A flawed routine on Friday could not stop Javier Fernandez becoming the first man in more than 80 years to win six consecutive European figure skating titles as the Spaniard proved he will be among the title favorites at next month’s Winter Olympics.
Despite losing his balance on a double toeloop and stumbling on a triple Salchow, the twice world champion blew away his rivals by more than 20 points with a combined total of 295.55.
“We were not looking for perfection, we were looking for an improvement,” Fernandez told reporters. “I know the mistakes that I had in this free program. I know myself and I know that will not happen at the Olympics.”
Russian Dmitri Aliev earned silver with 274.06, while his compatriot, Mikhail Kolyada, improved on his fourth-place finish in the short program to snatch the bronze with 258.90.
Kolyada struggled with his quadruple jumps throughout his free skate, starting with a fall on his opening quad Lutz.
Skating to the music from the Man of La Mancha musical, the 26-year-old Fernandez became the first man since Karl Schaefer in 1936 to win six in a row. Austrian Schaefer won eight successive golds from 1929.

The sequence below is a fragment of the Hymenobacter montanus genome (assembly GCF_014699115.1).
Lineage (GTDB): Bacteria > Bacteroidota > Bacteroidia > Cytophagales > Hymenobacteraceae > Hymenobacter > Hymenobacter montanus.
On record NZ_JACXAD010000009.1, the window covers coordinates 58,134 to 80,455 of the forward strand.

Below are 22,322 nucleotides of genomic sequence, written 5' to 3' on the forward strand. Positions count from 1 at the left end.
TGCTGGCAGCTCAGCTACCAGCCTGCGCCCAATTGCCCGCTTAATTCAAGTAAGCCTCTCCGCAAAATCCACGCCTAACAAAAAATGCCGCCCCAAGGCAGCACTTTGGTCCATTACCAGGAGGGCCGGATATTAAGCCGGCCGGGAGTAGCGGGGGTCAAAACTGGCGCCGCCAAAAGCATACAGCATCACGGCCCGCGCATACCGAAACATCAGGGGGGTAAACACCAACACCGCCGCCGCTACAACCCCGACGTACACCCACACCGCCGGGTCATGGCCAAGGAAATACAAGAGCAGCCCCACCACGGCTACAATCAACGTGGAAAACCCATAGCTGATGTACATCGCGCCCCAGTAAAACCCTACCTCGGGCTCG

“It’s a step forward to make even more history in figure skating,” Fernandez said. “That’s pretty amazing already. I can be proud of myself for what I’ve got in this career and hopefully I can get much more.”
The Pyeongchang Olympics will be Fernandez’s third and final Games. He is keen to end his nation’s 26-year Winter Olympic medal drought after finishing fourth in Sochi four years ago.
“I’m going to try my best to do it and try to bring the medal to Spain, but I know how hard a competition it is. I know how strong the skaters are and a lot of things can happen,” he said.
Earlier on Friday, French ice dancers Gabriella Papadakis and Guillaume Cizeron took the lead with an upbeat short dance that puts them in pole position to win their fourth consecutive European title.
Dancing to music by British singer Ed Sheeran, the twice world champions produced a solid performance that gave them a comfortable lead with 81.29 points, less than a point adrift of their personal best in the short dance.
Papadakis and Cizeron, who last year became the first ice dancers to break 200 points, were left frustrated as they went out of sync on their twizzles.
“It’s not something that happens often and it’s very frustrating,” Papadakis told reporters. “I guess we will have to work on that.”
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